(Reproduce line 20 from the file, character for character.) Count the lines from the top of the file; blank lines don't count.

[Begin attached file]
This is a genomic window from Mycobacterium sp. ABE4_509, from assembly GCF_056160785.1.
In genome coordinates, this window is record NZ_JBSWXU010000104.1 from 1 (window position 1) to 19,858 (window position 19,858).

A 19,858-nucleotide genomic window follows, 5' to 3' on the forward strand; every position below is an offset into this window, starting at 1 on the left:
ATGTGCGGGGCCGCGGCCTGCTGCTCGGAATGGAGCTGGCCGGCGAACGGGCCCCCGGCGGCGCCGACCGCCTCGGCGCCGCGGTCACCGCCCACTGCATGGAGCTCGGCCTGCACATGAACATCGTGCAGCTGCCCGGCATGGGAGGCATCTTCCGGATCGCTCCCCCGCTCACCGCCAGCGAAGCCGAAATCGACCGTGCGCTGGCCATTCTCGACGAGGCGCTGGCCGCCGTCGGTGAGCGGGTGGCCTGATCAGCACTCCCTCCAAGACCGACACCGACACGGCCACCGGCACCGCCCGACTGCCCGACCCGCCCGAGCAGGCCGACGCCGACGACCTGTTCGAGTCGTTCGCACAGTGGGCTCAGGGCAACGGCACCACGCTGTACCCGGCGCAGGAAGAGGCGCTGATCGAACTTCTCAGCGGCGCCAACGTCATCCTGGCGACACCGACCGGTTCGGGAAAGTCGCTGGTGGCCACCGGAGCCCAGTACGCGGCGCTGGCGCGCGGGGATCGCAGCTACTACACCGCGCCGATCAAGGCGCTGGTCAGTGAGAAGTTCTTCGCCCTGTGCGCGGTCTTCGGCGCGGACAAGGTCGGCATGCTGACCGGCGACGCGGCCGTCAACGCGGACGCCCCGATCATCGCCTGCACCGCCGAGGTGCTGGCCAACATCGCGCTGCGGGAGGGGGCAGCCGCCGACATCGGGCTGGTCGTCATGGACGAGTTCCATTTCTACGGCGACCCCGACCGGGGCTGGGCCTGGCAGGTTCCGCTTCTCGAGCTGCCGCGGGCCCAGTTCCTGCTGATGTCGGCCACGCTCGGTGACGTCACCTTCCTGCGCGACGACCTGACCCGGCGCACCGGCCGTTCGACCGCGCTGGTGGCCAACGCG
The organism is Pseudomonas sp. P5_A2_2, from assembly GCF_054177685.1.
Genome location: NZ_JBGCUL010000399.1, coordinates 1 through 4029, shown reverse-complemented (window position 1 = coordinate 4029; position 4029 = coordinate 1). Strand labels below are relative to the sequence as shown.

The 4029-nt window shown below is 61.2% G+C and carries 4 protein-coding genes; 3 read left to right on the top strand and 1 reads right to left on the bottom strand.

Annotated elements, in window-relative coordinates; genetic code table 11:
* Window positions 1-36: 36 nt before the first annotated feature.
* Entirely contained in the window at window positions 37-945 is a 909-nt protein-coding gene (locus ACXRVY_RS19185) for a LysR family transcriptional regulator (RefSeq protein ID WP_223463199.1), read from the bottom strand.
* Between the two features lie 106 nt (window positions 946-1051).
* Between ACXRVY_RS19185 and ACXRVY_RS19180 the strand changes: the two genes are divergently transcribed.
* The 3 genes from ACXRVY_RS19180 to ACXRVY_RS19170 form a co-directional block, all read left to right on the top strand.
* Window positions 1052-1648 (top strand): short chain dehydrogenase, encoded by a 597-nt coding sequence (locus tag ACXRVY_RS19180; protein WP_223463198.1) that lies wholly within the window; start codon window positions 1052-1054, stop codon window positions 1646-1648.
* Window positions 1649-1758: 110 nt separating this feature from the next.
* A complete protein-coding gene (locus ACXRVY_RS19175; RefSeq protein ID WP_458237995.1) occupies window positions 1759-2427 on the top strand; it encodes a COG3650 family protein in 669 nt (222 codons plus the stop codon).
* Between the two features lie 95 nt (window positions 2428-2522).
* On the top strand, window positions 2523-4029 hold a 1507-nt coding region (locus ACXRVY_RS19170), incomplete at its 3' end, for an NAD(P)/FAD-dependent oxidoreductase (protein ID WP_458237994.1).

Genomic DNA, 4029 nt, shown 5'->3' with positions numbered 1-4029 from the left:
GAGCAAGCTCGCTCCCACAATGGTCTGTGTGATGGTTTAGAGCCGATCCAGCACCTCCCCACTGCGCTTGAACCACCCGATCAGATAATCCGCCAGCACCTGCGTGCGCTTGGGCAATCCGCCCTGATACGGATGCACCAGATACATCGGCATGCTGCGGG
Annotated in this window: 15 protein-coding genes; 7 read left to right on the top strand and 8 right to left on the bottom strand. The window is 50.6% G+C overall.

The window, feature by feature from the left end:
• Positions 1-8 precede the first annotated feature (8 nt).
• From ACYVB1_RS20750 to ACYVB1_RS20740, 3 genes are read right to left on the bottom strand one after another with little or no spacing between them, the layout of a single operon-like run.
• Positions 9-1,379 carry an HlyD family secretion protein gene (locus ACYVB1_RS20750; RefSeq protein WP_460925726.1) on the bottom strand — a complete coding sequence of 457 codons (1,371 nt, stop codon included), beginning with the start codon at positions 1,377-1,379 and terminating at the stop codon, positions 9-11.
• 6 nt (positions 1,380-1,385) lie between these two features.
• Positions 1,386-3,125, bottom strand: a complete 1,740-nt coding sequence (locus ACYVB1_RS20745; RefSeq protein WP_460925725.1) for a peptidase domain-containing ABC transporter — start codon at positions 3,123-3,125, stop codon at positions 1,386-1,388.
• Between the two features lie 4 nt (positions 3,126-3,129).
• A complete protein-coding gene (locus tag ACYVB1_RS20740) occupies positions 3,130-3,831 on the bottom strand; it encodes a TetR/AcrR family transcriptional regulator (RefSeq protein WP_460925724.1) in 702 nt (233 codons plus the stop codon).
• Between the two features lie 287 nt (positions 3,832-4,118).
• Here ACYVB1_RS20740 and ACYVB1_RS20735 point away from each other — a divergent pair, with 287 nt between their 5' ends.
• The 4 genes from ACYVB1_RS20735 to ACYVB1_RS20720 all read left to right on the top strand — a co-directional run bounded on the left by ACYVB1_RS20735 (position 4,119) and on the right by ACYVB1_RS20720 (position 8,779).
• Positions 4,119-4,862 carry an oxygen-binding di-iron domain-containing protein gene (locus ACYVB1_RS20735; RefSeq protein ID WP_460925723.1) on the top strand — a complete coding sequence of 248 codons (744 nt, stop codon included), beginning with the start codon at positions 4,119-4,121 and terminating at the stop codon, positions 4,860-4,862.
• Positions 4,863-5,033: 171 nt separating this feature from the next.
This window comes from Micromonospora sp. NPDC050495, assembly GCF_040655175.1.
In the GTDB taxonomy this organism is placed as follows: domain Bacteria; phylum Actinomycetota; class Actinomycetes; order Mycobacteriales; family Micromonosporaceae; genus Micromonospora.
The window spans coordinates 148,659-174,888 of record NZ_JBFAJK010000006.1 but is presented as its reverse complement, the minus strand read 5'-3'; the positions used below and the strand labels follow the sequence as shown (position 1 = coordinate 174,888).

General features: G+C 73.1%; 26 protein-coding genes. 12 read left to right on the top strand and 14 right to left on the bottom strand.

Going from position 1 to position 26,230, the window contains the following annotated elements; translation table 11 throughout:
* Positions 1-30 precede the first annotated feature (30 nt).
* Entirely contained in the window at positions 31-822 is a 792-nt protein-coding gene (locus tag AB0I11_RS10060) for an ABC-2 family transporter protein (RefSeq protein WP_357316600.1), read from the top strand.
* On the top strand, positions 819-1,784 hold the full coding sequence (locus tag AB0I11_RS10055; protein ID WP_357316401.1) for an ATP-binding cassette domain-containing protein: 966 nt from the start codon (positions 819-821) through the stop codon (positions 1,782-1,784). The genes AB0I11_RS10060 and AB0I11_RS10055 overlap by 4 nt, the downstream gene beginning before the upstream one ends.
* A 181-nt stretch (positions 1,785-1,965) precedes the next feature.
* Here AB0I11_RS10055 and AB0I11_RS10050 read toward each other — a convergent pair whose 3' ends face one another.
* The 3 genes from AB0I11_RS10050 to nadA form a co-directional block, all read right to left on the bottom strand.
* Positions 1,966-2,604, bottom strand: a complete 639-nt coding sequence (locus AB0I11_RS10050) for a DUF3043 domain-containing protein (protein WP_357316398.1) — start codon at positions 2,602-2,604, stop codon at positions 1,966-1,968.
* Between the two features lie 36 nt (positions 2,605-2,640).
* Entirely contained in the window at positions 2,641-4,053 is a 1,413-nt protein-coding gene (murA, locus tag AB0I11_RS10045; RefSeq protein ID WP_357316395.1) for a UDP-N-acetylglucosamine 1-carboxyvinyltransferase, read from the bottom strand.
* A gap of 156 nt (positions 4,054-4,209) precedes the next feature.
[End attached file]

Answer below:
GAGCAAGCTCGCTCCCACAATGGTCTGTGTGATGGTTTAGAGCCGATCCAGCACCTCCCCACTGCGCTTGAACCACCCGATCAGATAATCCGCCAGCACCTGCGTGCGCTTGGGCAATCCGCCCTGATACGGATGCACCAGATACATCGGCATGCTGCGGG